Background: CD4(+) T-lymphocyte count (CD4 count) is a standard method used to monitor HIV-infected patients during anti-retroviral therapy (ART). The World Health Organization (WHO) has pointed out or recommended that a handheld, point-of-care, reliable, and affordable CD4 count platform is urgently needed in resource-scarce settings.
Methods: HIV-infected patient blood samples were tested at the point-of-care using a portable and label-free microchip CD4 count platform that we have developed. A total of 130 HIV-infected patient samples were collected that included 16 de-identified left over blood samples from Brigham and Women's Hospital (BWH), and 114 left over samples from Muhimbili University of Health and Allied Sciences (MUHAS) enrolled in the HIV and AIDS care and treatment centers in the City of Dar es Salaam, Tanzania. The two data groups from BWH and MUHAS were analyzed and compared to the commonly accepted CD4 count reference method (FACSCalibur system).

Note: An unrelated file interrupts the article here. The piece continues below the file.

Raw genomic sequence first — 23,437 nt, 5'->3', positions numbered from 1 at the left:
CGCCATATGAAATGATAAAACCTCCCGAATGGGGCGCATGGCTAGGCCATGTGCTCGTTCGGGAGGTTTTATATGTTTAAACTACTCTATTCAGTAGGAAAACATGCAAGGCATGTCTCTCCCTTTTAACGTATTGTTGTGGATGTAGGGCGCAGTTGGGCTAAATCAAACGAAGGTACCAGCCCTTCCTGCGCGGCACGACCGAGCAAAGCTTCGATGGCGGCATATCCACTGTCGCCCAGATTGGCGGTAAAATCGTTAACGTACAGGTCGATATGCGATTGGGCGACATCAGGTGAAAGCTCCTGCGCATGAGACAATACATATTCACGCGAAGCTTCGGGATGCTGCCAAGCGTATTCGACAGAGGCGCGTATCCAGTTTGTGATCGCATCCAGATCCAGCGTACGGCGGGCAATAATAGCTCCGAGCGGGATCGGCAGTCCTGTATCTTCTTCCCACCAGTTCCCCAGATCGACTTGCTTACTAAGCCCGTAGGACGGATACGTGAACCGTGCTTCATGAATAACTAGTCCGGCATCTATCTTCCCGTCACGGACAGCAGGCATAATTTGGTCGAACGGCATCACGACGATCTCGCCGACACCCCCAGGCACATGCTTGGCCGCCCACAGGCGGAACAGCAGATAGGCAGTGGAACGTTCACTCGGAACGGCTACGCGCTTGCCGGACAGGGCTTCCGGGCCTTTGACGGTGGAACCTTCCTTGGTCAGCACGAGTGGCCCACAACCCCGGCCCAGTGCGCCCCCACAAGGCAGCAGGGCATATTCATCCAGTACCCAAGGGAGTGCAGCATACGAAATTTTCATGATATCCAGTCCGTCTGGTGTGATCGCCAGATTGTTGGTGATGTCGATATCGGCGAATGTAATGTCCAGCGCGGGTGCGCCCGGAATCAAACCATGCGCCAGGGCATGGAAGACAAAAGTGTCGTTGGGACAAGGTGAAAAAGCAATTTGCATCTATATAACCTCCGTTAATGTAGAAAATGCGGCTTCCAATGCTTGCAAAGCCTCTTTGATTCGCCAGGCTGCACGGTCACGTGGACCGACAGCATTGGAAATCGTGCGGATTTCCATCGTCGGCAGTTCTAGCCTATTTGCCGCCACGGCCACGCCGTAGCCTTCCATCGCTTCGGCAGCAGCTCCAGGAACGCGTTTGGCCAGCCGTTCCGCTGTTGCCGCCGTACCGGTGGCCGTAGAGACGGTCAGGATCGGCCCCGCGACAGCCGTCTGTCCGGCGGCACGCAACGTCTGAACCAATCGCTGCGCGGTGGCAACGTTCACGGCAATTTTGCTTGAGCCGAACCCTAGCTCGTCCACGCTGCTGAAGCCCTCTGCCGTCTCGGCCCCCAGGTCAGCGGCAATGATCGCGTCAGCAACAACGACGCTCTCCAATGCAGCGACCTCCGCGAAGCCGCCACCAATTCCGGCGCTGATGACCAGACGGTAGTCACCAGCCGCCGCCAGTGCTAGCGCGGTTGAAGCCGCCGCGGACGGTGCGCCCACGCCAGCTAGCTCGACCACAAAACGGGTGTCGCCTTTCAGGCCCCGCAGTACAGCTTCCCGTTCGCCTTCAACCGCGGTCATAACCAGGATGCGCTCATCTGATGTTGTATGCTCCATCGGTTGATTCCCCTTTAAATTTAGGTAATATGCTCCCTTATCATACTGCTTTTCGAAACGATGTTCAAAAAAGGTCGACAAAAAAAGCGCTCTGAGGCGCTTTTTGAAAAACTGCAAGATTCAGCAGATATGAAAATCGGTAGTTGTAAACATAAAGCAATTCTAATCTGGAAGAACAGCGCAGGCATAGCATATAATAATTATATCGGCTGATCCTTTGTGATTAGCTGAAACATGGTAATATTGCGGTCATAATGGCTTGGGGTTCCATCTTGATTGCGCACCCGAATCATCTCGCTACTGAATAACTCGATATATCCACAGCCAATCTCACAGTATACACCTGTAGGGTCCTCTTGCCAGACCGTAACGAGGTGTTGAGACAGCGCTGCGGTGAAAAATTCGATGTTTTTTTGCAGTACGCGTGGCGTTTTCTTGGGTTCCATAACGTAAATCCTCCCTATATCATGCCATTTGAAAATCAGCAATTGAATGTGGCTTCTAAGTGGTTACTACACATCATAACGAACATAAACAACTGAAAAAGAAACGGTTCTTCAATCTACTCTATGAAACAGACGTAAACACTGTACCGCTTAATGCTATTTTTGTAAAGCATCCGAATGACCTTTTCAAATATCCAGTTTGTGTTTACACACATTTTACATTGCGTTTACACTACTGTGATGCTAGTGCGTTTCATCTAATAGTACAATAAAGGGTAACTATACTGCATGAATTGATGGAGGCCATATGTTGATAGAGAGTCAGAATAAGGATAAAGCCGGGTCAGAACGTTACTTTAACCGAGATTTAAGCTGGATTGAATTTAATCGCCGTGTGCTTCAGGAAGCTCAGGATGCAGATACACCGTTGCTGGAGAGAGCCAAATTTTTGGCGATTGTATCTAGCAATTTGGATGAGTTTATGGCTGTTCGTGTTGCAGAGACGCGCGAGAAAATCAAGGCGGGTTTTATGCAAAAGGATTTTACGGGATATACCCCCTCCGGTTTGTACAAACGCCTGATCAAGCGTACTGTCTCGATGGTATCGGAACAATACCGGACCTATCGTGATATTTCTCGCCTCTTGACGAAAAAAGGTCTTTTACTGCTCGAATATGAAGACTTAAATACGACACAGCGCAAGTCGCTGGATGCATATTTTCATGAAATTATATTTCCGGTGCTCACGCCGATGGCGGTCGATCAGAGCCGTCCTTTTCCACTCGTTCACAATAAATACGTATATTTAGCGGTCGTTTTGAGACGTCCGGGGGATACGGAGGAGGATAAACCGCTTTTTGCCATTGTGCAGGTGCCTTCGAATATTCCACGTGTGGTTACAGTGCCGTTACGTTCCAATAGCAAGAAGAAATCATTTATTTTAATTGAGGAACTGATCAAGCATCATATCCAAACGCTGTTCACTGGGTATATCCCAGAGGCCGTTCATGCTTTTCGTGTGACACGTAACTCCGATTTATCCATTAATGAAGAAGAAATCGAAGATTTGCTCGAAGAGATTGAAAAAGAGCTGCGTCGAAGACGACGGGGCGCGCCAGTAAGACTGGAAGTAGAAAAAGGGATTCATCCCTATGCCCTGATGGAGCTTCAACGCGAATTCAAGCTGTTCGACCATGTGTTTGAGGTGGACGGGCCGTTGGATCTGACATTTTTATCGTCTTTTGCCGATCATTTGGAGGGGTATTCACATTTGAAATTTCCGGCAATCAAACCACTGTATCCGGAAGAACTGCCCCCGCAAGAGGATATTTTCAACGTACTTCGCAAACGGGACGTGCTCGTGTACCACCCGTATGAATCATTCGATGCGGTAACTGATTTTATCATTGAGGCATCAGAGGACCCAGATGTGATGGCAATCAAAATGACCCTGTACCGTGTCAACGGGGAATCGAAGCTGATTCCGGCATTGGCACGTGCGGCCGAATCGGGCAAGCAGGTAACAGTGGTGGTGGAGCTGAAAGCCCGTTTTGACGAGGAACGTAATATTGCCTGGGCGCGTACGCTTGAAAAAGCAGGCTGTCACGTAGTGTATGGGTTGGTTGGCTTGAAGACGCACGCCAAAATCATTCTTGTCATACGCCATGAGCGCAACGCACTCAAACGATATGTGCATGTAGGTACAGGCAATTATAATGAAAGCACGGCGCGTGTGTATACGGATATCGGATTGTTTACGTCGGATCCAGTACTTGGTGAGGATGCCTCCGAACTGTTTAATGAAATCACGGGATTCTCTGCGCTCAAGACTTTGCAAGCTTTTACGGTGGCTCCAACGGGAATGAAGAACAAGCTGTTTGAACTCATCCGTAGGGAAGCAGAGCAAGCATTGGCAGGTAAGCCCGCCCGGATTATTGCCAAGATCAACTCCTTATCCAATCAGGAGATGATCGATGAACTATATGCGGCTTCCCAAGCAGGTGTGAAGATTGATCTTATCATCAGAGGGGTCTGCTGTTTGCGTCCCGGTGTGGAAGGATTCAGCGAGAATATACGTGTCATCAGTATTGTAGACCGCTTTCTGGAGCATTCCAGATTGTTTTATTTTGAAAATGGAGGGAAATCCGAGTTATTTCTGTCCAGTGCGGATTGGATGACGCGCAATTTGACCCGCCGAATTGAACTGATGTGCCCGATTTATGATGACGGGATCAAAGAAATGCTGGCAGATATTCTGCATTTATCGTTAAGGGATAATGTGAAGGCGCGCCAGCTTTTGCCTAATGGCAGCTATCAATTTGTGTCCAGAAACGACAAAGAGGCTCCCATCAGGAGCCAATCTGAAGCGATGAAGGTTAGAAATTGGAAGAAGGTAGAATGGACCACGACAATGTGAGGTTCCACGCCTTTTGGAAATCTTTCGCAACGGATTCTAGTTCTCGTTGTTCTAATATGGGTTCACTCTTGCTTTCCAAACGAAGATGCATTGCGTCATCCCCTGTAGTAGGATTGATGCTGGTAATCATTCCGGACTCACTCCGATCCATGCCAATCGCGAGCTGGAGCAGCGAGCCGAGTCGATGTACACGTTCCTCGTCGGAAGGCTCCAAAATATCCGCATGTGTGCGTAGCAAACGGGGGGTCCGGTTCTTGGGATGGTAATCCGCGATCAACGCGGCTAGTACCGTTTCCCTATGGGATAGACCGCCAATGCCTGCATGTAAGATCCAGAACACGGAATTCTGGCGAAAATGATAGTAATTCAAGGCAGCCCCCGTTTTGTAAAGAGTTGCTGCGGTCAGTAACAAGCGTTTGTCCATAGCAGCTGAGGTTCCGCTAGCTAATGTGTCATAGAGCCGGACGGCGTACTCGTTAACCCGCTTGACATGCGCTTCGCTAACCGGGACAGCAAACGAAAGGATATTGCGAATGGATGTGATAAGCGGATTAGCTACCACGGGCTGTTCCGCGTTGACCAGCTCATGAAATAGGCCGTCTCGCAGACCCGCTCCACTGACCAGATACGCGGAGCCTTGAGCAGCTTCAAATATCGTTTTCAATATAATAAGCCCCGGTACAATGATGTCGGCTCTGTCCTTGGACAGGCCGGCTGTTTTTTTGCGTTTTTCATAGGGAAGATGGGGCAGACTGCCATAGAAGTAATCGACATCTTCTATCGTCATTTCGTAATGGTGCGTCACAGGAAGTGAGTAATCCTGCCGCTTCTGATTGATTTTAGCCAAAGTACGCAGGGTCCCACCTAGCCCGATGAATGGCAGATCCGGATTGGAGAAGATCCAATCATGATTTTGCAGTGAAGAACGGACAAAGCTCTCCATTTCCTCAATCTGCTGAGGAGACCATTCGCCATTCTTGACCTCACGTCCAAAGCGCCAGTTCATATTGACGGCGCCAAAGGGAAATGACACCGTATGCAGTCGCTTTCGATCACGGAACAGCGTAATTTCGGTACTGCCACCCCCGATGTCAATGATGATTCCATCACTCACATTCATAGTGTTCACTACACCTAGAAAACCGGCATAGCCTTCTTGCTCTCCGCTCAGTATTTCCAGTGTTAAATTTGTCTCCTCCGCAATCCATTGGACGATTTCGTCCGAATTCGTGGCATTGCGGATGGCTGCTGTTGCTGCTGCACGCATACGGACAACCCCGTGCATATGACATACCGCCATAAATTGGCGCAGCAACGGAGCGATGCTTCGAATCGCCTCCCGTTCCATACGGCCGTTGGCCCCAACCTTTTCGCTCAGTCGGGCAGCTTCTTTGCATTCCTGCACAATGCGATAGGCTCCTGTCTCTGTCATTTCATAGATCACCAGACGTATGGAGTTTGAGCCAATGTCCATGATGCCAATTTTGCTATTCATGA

Results: The portable, battery operated and microscope-free microchip platform developed in our laboratory (BWH) showed significant correlation in CD4 counts compared with FACSCalibur system both at BWH (r = 0.94, p<0.01) and MUHAS (r = 0.49, p<0.01), which was supported by the Bland-Altman methods comparison analysis. The device rapidly produced CD4 count within 10 minutes using an in-house developed automated cell counting program.
Conclusions: We obtained CD4 counts of HIV-infected patients using a portable platform which is an inexpensive (<$1 material cost) and disposable microchip that uses whole blood sample (<10 µl) without any pre-processing. The system operates without the need for antibody-based fluorescent labeling and expensive fluorescent illumination and microscope setup. This portable CD4 count platform displays agreement with the FACSCalibur results and has the potential to expand access to HIV and AIDS monitoring using fingerprick volume of whole blood and helping people who suffer from HIV and AIDS in resource-limited settings.